Childhood abuse and adverse life events interact synergistically to produce a high risk for psychotic experiences

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This recent study concludes that childhood abuse creates an enduring vulnerability to psychosis that is realised in the event of exposure to further stressors and risk factors, such as separation, bereavement, or being involved in an accident or physical attack.

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Preventing serious adverse outcomes in schizophrenia

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People diagnosed with schizophrenia are 7.4 times more likely to be convicted of violent offences, 8.1 times more likely to die prematurely, and 20.7 times more likely to kill themselves.

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Antipsychotics and mood stabilisers may reduce violent crime

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John Baker reports on the first population based report of the positive effects of antipsychotic medication and mood stabilisers on reducing the risk of a conviction for violent crime, published in the Lancet in May.

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“Psychokiller, qu’est-ce que c’est”. The risk of violent re-offending among prisoners with psychotic experiences

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In England and Wales, the Mental Health Act (1983, revised 2007) allows for the detention of individuals to hospital for a period of assessment (Section 2) or treatment (Section 3) if it is deemed that they suffer with a mental disorder of a nature or degree sufficient to warrant admission to hospital and it is necessary [read the full story...]

Identifying risk factors in first episode psychosis: results from two new meta-analyses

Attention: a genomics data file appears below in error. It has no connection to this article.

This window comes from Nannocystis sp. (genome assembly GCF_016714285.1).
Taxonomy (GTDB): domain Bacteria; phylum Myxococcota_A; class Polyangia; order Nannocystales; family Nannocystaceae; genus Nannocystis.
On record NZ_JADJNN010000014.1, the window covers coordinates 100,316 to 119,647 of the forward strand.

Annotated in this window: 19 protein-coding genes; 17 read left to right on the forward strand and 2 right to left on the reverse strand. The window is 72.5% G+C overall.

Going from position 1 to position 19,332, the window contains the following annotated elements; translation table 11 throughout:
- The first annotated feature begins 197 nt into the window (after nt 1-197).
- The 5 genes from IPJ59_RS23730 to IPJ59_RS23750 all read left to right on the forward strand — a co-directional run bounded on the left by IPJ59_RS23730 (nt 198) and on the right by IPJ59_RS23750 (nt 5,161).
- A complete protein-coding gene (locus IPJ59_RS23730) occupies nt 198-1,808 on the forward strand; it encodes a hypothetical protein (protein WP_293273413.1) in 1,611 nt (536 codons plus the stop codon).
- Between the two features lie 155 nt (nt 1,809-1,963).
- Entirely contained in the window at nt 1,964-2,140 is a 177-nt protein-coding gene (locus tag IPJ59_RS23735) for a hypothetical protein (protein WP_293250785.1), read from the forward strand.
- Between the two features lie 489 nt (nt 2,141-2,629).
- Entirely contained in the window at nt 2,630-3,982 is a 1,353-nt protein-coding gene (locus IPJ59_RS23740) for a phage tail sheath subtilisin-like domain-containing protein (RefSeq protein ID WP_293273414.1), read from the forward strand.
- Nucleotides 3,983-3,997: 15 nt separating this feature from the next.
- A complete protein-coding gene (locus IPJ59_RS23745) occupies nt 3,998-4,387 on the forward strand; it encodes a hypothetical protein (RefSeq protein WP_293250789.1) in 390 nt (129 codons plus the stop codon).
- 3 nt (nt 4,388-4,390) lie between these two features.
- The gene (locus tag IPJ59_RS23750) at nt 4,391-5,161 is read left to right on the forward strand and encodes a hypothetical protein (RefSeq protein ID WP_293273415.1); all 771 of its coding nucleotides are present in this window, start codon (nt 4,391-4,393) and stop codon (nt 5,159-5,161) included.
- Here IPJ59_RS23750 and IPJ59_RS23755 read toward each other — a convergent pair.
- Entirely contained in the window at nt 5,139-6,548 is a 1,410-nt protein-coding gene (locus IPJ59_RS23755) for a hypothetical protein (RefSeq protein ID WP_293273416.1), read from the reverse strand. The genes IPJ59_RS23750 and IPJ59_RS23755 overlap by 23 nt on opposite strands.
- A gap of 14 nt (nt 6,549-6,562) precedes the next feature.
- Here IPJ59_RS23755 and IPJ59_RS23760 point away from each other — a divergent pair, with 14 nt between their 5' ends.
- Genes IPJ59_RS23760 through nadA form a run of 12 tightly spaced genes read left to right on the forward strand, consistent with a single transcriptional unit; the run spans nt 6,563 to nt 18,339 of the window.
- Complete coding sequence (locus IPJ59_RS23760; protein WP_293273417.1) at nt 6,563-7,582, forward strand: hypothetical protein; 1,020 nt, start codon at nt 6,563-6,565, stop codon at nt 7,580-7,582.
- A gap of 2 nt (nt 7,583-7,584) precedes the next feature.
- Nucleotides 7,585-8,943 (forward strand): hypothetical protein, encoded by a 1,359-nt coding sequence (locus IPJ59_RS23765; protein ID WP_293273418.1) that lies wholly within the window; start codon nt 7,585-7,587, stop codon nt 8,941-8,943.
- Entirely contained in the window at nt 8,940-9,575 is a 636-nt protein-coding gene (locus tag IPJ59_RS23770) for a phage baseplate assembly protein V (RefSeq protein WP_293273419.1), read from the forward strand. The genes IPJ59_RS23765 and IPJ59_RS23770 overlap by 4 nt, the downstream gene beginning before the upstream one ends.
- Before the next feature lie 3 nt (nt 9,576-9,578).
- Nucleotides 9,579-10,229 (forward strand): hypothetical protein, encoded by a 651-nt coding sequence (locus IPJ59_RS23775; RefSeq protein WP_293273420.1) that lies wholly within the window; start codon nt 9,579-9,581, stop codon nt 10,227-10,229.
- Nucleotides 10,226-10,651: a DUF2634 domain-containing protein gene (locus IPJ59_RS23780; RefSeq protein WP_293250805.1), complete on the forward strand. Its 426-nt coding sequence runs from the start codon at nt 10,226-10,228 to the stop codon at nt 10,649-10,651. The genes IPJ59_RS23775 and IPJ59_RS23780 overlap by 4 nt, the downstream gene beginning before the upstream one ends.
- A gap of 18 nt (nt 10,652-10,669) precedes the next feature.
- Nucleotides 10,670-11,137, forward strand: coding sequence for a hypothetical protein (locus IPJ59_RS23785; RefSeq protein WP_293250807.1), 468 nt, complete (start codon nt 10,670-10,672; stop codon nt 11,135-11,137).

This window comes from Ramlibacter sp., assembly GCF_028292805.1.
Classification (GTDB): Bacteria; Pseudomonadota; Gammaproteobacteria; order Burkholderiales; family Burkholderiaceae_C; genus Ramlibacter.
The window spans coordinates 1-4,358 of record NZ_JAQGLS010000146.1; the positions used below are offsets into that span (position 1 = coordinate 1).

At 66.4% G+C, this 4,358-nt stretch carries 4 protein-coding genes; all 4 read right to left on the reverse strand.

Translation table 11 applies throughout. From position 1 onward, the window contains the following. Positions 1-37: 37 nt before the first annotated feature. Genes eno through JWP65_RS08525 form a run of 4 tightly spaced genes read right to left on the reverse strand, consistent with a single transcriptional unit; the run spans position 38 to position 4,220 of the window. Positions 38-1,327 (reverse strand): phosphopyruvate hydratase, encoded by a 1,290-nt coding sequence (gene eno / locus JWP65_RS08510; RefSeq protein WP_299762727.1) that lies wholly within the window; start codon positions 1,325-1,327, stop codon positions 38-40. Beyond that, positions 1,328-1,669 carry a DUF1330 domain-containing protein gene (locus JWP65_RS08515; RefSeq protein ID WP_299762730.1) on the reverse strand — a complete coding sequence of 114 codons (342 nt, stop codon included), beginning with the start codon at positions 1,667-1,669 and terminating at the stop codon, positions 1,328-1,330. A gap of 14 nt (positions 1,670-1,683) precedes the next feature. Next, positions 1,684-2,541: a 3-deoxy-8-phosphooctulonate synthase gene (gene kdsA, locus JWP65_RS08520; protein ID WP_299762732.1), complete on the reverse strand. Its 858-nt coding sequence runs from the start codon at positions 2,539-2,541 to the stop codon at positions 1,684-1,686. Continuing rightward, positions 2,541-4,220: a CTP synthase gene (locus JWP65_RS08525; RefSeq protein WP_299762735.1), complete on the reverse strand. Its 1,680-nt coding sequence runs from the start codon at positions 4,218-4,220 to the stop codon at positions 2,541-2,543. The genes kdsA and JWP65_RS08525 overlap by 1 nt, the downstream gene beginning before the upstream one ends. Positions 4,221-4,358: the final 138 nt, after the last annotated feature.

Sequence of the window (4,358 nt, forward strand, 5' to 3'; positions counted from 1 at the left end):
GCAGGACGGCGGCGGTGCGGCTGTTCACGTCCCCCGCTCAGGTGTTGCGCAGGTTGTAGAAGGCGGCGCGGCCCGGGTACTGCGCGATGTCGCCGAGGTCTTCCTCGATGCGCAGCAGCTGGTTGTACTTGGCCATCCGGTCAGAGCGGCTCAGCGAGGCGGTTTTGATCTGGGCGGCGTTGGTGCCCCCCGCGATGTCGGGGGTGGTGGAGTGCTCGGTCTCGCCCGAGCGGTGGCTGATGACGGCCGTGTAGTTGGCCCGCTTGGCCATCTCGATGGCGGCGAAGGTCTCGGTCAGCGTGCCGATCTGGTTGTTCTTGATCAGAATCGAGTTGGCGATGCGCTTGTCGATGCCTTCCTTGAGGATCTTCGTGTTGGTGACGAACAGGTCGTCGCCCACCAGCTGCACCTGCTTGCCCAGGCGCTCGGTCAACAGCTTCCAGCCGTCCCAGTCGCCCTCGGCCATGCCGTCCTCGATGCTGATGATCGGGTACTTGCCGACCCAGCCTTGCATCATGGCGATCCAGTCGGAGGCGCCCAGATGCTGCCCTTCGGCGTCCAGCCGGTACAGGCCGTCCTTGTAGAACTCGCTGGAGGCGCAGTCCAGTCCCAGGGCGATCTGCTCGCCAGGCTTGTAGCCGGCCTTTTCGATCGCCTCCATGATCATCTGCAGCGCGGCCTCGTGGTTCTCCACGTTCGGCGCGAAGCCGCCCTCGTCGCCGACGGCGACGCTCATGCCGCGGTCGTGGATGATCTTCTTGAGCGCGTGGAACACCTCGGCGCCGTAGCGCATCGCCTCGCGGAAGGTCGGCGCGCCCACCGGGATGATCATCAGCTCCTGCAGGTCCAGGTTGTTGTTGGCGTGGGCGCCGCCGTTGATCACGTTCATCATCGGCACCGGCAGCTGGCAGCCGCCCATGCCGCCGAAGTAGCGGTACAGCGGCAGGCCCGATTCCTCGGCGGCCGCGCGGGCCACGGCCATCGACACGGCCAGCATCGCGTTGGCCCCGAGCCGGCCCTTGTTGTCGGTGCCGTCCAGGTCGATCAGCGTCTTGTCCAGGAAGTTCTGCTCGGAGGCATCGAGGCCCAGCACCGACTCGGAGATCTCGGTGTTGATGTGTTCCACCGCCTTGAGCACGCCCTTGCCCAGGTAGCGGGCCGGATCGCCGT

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A first episode of psychosis is a higher risk time for acts of self-harm and of violence, and a chance to engage people, modify risk factors and change outcomes. Two related meta-analyses by Large, Neilssen and Challis are presented in a letter in the Australian and New Zealand Journal of Psychiatry.  They summarise two studies [read the full story...]

We ignore the rise of suicide in people with mental illness

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Despite public campaigns to combat stigma around mental illness, people with mental health problems still face ongoing discrimination. And while some sections of the media focus on mental illness in cases of violence, a rise in the number of people who are more of a risk to themselves goes unnoticed. We still find it difficult [read the full story...]

A Reasoning and Rehabilitation programme reduces verbal aggression and improves problem solving in offenders with psychosis

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Here at the Mental Elf we are always on the look out for research that extends trials into new areas, and offers practical benefits to people recovering from mental illness. Within psychiatric wards violence and challenging behaviour can be extremely distressing, with a 2007 Healthcare Commission report finding that over half of staff and almost half of [read the full story...]

Are you really at risk of attack by someone with schizophrenia?

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By Rebecca Syed, King’s College London.  A violent attack by someone who is mentally ill quickly grabs the headlines. And it’s usually implied that mental illnesses are a preventable cause of violent crime. Tackle that and we can all sleep safer in our beds. But by pressuring mental health services to focus on the risk [read the full story...]

People with disability are more likely to be victims of violence and to suffer mental illness as a result

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In the UK over 10 million people live with a disability, many of whom suffer from violence (Department for Working Pensions, 2011). A recent World Report on Disability by WHO (2011) highlighted that people living with disabilities are at  risk from sexual and physical violence. Despite this, little is known about who is at risk [read the full story...]

New meta-review highlights the best approaches for preventing violence in young people

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The WISQARS Leading Causes of Death website is a mine of information for researchers and bloggers alike. I searched it to find out what the leading causes of death are for people (all races, both sexes) in the US aged 10-24 years. The top three in 2010 were: Unintentional injury (e.g. road traffic accidents, poisoning, [read the full story...]